(Sorry if you get this twice. Technical difficulties.)
What do you remember about recess?
What about your school ground?
I remember sitting in the sun, absently pulling at tough little weeds. A few sad little trees speckled the yard, wrapped in white fences. Those small trees would often become infested with tent caterpillars, and we would collect them in pits. Sometimes we would stand by the chain link fence, trying to encourage passing motorists to honk their horns. Large swaths of asphalt dominated much of the yard, where there were sometimes four-square games, and children would throw tennis balls against a wall (until the ball was (accidentally or otherwise) sent to the roof or someone got hurt and the game ended). The play structures were highly used (what else was there to do?), but uninspiring. There was little to no shade other than that provided by the building.
Has much changed?
Many school grounds look the same: unused fields, a swath of asphalt, a couple of dinky little trees. And, there are more rules now. Play equipment is more highly regulated since I was a child. (That means they took the fun stuff out.) Also, see these articles:
- One school banned cartwheels, tag and balls in the playground.
- Recently a kindergarten put a halt to all touching…whatsoever.
- Some schools have even eliminated recess in favour of “learning time.”
Somewhere, something went terribly wrong.
No tag. Really?
There are at least two major things that kids need that are missing (or being removed) from recess :
- Kids need green spaces (Here are 10 good reasons)
- Kids need unstructured breaks and time to play, actively….like kids.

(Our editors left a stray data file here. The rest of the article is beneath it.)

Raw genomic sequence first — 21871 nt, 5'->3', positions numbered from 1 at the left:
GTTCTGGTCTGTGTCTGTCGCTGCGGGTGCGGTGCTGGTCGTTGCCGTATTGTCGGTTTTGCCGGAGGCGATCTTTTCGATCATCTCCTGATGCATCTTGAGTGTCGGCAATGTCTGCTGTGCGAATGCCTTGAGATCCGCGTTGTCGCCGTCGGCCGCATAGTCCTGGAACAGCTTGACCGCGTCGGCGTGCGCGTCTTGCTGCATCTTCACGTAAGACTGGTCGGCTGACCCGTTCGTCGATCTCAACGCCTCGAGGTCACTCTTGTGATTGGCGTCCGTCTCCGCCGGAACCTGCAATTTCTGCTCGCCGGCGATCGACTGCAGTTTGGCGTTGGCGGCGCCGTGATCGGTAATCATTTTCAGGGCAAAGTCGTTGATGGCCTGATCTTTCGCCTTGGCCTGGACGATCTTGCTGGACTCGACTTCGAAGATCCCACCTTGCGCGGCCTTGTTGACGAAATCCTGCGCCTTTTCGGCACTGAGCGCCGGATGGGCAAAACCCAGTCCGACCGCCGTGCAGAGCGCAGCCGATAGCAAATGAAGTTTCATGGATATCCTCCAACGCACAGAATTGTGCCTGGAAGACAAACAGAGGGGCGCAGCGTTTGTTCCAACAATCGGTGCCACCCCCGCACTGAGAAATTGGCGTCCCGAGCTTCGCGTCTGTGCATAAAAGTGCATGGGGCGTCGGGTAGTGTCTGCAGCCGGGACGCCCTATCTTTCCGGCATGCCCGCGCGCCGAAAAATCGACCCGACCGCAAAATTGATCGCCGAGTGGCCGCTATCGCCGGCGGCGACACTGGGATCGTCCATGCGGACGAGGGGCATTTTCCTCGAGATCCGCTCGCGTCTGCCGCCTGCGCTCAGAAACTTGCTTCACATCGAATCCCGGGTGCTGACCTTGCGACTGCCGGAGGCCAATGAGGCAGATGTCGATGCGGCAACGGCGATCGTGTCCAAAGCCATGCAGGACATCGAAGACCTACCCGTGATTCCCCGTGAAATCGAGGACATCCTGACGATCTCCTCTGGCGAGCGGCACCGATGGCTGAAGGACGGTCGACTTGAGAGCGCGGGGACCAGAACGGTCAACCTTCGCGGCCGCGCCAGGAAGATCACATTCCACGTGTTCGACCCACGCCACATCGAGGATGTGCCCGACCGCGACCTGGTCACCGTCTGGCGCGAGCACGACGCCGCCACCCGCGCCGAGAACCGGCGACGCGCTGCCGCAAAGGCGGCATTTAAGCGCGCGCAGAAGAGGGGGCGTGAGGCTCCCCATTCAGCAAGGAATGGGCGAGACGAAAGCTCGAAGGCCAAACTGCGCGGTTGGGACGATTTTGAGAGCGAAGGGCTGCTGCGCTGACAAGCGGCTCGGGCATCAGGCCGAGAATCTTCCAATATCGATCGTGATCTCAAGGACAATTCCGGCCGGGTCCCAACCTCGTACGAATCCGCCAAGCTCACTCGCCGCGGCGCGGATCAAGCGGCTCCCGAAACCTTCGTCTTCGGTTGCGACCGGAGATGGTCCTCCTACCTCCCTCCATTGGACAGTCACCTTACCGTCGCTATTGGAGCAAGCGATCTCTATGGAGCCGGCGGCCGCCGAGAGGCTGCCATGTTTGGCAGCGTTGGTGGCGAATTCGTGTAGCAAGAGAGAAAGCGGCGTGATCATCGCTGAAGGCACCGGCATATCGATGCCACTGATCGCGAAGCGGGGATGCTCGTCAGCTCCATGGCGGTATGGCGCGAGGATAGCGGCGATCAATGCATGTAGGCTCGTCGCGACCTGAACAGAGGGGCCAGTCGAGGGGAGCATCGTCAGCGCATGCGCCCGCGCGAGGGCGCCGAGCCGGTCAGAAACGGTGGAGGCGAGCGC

I could make a long list of reasons these two things are important: free play fights obesity, green school grounds reduce bullying, exposure to natural spaces reduces attention difficulties, active breaks increase focus and reduce stress. The list goes on.
There is hope
Fortunately, in some places the trend seems to be changing. There is a revolution, as people gradually recognize the importance of green, unstructured play. Parent and teacher-led organizations are springing up in schools, working to green the grounds, and bring back play. I spoke about alternatives to traditional playgrounds here
My son’s school has ecologically restored areas, and a relatively large number of sizable trees (and shade!), even near the playground. Our school is very fortunate. Not all schools can say the same. (This is not his school…but it’s similar.)
An organization called Evergreen Learning Grounds is a fantastic program working with local schools to green their school grounds in a sustainable and practical manner. Evergreen fights an uphill battle against regulations and over-concerned parents. Landscape rocks are sometimes banned for fear of children hitting their heads. Sandboxes can’t go in, for fear of cats making “deposits.” One parent requested that nearby oak trees be removed for fear that their child with a nut allergy would be in danger.
Evergreen is an amazing organization, bringing experience and know-how to schools that don’t know where to start. They supply grants, information and support. They ensure that trees that are planted will be able to survive in the long term, and that natural areas are less likely to be trampled and destroyed. You can find them here: Evergreen
Other organizations are trying to bring back play opportunities for children. Here are some examples.
Right to Play is trying to ensure that children have the “Right to Play” dictated by the Convention on the Rights of the Child. This organization focuses on sports and other games.
Playworks is a US organization that is “putting the play back in recess.”
Fortunately, these types of organizations are growing in size and number. However, they still don’t always have the support they need.
Check these out:
Here are a couple of other groups doing neat and related things:
Clearly I have missed some significant organizations. There are too many to list. If you’re doing something about school grounds, recess or playgrounds too, please add the link below in the comments!